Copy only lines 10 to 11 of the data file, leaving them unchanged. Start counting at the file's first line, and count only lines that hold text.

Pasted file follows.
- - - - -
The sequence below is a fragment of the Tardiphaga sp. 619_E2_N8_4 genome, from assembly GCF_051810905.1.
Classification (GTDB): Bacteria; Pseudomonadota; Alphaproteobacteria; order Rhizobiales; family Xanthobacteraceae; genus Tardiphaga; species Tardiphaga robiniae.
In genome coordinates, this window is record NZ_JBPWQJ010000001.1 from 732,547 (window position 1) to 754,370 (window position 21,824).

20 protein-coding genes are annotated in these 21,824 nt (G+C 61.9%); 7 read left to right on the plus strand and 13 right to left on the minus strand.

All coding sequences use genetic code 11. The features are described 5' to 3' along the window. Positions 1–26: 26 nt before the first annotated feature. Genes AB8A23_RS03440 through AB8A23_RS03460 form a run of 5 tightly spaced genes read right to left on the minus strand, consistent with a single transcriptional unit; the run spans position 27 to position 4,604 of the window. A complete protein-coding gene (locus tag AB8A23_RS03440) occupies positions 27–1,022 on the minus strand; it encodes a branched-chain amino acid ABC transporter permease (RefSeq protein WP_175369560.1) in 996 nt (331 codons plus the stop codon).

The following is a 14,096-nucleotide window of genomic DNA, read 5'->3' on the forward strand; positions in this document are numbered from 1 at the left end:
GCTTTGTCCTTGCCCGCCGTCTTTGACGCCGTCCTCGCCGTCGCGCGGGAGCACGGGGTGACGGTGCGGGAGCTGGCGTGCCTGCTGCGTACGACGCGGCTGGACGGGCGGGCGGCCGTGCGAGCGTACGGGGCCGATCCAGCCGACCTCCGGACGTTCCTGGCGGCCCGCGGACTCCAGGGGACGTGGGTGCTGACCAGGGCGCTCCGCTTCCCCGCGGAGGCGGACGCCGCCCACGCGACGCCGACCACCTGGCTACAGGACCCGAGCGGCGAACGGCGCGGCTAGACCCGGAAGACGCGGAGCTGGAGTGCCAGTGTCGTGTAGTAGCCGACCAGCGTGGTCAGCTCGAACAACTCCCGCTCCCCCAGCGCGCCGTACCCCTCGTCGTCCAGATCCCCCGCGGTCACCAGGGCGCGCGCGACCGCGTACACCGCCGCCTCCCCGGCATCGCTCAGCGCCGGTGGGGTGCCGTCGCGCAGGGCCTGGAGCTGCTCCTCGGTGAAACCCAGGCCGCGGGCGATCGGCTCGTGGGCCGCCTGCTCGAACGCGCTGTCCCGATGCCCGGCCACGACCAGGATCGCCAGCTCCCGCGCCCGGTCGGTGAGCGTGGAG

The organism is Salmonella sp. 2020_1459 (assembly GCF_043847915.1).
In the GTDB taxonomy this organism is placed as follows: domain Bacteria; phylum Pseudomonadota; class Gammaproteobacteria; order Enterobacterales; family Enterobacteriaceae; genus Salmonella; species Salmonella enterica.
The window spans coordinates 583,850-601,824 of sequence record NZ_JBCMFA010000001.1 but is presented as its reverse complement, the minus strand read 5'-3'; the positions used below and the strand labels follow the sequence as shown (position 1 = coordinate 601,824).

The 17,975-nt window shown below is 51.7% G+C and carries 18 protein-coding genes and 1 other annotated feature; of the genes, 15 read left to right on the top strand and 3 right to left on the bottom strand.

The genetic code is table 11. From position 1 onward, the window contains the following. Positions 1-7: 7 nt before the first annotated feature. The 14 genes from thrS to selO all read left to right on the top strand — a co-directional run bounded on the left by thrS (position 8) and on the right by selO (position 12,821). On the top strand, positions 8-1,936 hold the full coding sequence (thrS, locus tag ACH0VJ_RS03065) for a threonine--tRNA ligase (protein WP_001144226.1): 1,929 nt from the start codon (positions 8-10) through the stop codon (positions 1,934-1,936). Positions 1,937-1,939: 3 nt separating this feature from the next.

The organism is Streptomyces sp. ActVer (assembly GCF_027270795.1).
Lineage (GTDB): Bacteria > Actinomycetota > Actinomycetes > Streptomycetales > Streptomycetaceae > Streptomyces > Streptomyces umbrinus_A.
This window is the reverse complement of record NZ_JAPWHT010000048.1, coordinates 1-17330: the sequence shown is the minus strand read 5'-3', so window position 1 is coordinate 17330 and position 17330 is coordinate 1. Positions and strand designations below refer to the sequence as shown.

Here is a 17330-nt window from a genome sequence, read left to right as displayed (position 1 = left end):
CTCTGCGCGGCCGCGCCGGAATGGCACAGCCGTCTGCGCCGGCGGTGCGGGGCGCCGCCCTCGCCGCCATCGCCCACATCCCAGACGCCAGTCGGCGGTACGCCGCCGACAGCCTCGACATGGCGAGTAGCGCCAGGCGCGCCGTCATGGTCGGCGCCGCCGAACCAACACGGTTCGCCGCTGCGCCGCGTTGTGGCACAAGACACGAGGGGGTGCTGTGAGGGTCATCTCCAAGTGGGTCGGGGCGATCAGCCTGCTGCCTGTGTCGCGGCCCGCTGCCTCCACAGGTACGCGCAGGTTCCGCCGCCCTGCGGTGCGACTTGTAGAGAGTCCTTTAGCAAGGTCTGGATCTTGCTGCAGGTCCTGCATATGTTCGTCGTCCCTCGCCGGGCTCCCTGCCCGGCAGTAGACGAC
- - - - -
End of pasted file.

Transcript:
The window spans coordinates 583,850-601,824 of sequence record NZ_JBCMFA010000001.1 but is presented as its reverse complement, the minus strand read 5'-3'; the positions used below and the strand labels follow the sequence as shown (position 1 = coordinate 601,824).

The 17,975-nt window shown below is 51.7% G+C and carries 18 protein-coding genes and 1 other annotated feature; of the genes, 15 read left to right on the top strand and 3 right to left on the bottom strand.